We missed out on an Indian meal yesterday so we were that much keener to have one today. We disembarked in Westbourne and undertook a survey of Indian restaurants. We found three and plumped for the third, the Westbourne Tandoori Restaurant as they had vegetable thali on their menu.
The food was good and we enjoyed it. The only hiccup came with the hot towels: the waiter brought on a trolley but stopped short of our table and went off to take someone’s order. When he eventually brought us the towels they were of course only lukewarm.
Buses to our hotel are one an hour and we had missed one so we set out on foot. It’s not very far and the post-prandial walk was probably a good idea in any case.
Tuesday, September 8th 2009
A rather non-committal sky greets us this morning, covered with a seamless layer of grey. There is no sign of the sun nor of rain. Will it stay like this or jump one way or the other?
After breakfast we walked down the road from the hotel to the steps. The steps lead down into Alum Chine, which presents as a long narrow wooded valley with a metalled footpath at the bottom. It slopes gently towards the sea front. It also leads to the terminus of the 24 bus.
The next bus would leave at 9:50 and as we had three quarters of an hour to wait, we went down onto the seafront and sat on a bench with views of the beach and along the coast in both directions. The sun was breaking through in some places but there were also patches of mist, providing very mixed views.
The bus took us into Bomo where we had a walk which took us to the Russell-Cotes Art Gallery and Museum. This curious and curiously beautiful late Victorian building, together with collection housed within it, was once the home of Sir Merton and Lady Russell-Cotes.
East Cliff Hall, as it was called, was anything but conventional, responding to Sir Merton’s own flamboyant and eclectic inspiration. It is crammed with art treasures from all around the world and many cultures. While it is arranged as a museum, certain traces of the design and building process have been revealed and there is information about purpose and use of each room when the Hall was a dwelling.
Unfortunately, photography was not allowed at all inside the building.
We followed this with lunch at the nearby Harbour Lights. After the clouds and mist of the morning, the sun broke through and the weather became hot and sunny.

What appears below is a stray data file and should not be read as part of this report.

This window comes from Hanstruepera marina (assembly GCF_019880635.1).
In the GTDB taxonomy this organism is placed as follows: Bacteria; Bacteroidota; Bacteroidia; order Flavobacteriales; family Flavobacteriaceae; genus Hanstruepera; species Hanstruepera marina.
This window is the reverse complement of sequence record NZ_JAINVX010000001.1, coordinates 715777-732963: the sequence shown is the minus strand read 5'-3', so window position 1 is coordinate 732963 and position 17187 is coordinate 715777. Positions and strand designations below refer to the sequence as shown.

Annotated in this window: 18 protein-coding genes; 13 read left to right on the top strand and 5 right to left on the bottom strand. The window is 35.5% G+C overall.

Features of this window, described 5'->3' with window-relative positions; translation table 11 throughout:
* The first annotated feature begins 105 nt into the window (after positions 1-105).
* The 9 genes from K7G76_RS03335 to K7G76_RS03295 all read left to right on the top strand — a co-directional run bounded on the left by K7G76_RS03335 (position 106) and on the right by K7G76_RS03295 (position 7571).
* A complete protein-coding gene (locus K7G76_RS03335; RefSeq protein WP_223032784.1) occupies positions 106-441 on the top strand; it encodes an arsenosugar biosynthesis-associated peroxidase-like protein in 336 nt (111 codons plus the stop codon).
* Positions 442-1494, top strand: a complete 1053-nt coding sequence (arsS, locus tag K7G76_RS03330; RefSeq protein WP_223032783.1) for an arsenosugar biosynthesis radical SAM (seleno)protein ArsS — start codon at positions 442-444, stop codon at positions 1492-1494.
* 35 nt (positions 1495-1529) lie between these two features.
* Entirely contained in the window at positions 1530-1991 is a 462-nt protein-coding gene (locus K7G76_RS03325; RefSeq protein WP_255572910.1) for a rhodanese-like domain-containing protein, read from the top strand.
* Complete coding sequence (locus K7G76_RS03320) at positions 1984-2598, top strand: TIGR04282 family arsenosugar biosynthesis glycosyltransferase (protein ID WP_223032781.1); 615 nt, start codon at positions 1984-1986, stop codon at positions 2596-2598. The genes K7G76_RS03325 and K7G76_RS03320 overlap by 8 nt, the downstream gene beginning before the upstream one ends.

After buying train tickets at Bomo station for tomorrow’s outing to Weymouth, we bussed it to Poole bus station, where you can take Route One for only £1 and go on a circular tour of the town. The ticket allows you to get on and off the bus as you please.
Thus we went to Poole Quay, an area which I had not seen before and which changed my impression of Poole for the better. We had a stroll (custom house), had a rather expensive Italian coffee and walked along the High Street to the bus station. On the way we crossed the railway line by this London made bridge which saves waiting when the level crossing is closed.
The 1C bus took us back to Westbourne Circus where we dined on Contadini pizza at Enzo’s Italian restaurant. As we had missed the hourly 24 bus, we once more returned to the hotel on foot.
Wednesday, September 9th 2009
When I awoke this morning, the sun was shining, though the sky was thickly decorated with clouds. We are going to Weymouth today, so good weather would be appreciated.
After breakfast we walked down into Alum Chine (80 steps) and reached the bus stop just in time for the 8:40 24 bus. This took us to the station in time for the 9:44 Weymouth train, the earliest we can take with our cheap day returns.
It is now clouding over somewhat and there is a chill in the air, not quite the smiling prospect with which the day began. The train ran through several bands of rain to reach Weymouth at about 11:30. The sky was overcast but with occasional flashes of sun.
We dropped into the William Henry, near the famous painted statue of George III, for coffee and then walked, via the New Bridge (new in 1921, that is), to Westham, an interesting coincidence of name with the village in Sussex where I was born.